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Caracas Protests Shrink After Maduro’s Army Use Threat

Photographer: Juan Barreto/AFP via Getty Images

Demonstrators clash with members of the National Guard in Caracas during a protest against Venezuelan President Nicolas Maduro, on March 15, 2014. Close

Demonstrators clash with members of the National Guard in Caracas during a protest... Read More

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Photographer: Juan Barreto/AFP via Getty Images

Demonstrators clash with members of the National Guard in Caracas during a protest against Venezuelan President Nicolas Maduro, on March 15, 2014.

Protests in the capital of Venezuela faltered after President Nicolas Maduro threatened to use the military to “liberate” middle-class districts from makeshift barricades.

A march against alleged Cuban infiltration of Venezuela’s armed forces attracted a few thousand people in the eastern borough of Chacao, the heart of the monthlong anti-government protests that have taken 28 lives. Similar rallies in past weeks drew more than 10,000 people.

Later in the afternoon, National Guard troops in Chacao dispersed a few hundred protesters with tear gas and water cannons as residents shouted “assassins” from surrounding apartment blocks and removed manhole covers to block the advance of Chinese-made armored trucks.

“Prepare yourself, we are coming for you,” Maduro warned protesters in an address to thousands of soldiers gathered in support of the president yesterday. He then played John Lennon’s song, “Give Peace a Chance.”

Stronger police response and fatigue from daily marches have drained some of the momentum from the protest movement, said David Smilde, senior fellow at the Washington Office on Latin America, a human rights organization.

Protests Criminalized

“Venezuela has been experiencing a progressive criminalization of protest over the past couple of years, with repression rarely seen under Maduro’s predecessor, Hugo Chavez,” Smilde said by e-mail from Caracas today. “As the inherent flaws of economic policies and political model” make Chavez’s revolution “increasingly fragile, the government seems more willing to rely on force.”

Photographer: Juan Barreto/AFP via Getty Images

Anti-government activists clash with the National Guard in Caracas during a protest against Venezuelan President Nicolas Maduro's government, on March, 14, 2014. Close

Anti-government activists clash with the National Guard in Caracas during a protest... Read More

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Photographer: Juan Barreto/AFP via Getty Images

Anti-government activists clash with the National Guard in Caracas during a protest against Venezuelan President Nicolas Maduro's government, on March, 14, 2014.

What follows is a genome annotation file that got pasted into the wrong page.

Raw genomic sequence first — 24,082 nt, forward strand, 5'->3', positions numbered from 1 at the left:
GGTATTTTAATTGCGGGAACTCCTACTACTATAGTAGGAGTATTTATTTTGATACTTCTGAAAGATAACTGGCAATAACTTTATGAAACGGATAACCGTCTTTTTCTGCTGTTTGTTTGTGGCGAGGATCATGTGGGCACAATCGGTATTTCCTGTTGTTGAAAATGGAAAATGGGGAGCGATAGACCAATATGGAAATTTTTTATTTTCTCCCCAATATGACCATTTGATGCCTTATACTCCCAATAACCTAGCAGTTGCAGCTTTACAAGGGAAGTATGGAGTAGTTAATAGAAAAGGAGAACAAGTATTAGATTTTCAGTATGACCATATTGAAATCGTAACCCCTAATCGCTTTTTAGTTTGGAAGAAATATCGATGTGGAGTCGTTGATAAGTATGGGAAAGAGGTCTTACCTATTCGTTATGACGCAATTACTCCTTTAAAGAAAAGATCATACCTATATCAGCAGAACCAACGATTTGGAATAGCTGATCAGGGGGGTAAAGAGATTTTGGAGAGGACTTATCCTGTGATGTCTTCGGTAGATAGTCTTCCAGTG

Central Bank President Nelson Merentes said today Venezuela’s economy “is a crisis.”

“You’ve got inflation, you have shortages and growth that’s not robust,” he said in an interview on the local Televen network. “Venezuela has the ability to overcome this not-so-good patch.”

Consumer prices rose 57 percent in the 12 months to February and the central bank stopped publishing new data on scarcity after last month’s report showed that more than one in four basic goods were unavailable in shops.

Currency System

To reduce shortages of imported goods, the central bank is starting a new foreign currency system this week that will allow companies and individuals to buy and sell dollars at a price determined by supply and demand, Merentes said.

To cut contraband of subsidized products, Maduro said today the government will begin a biometric census on March 22 to issue citizens electronic cards for food purchases in state supermarkets. The so-called Secure Supply Card is to protect the people from speculators and not a way to ration food, the president told a rally of supporters in the capital.

Opposition leader Henrique Capriles said he’s ready to talk to Maduro about ending protests after boycotting at least two other meetings with the president over the past month. “This debate needs to happen,” Capriles said in a separate interview on Televen.

Opposition parties and students have vowed to continue protesting across the country until Maduro releases political prisoners, improves the supply of products and ends police repression. The president has called the protesters “fascists,” charging them with attempting a “slow-motion coup” against him with help from the U.S.

To contact the reporter on this story: Anatoly Kurmanaev in Caracas at akurmanaev1@bloomberg.net

To contact the editors responsible for this story: Dan Stets at dstets@bloomberg.net Charlotte Porter, Sylvia Wier

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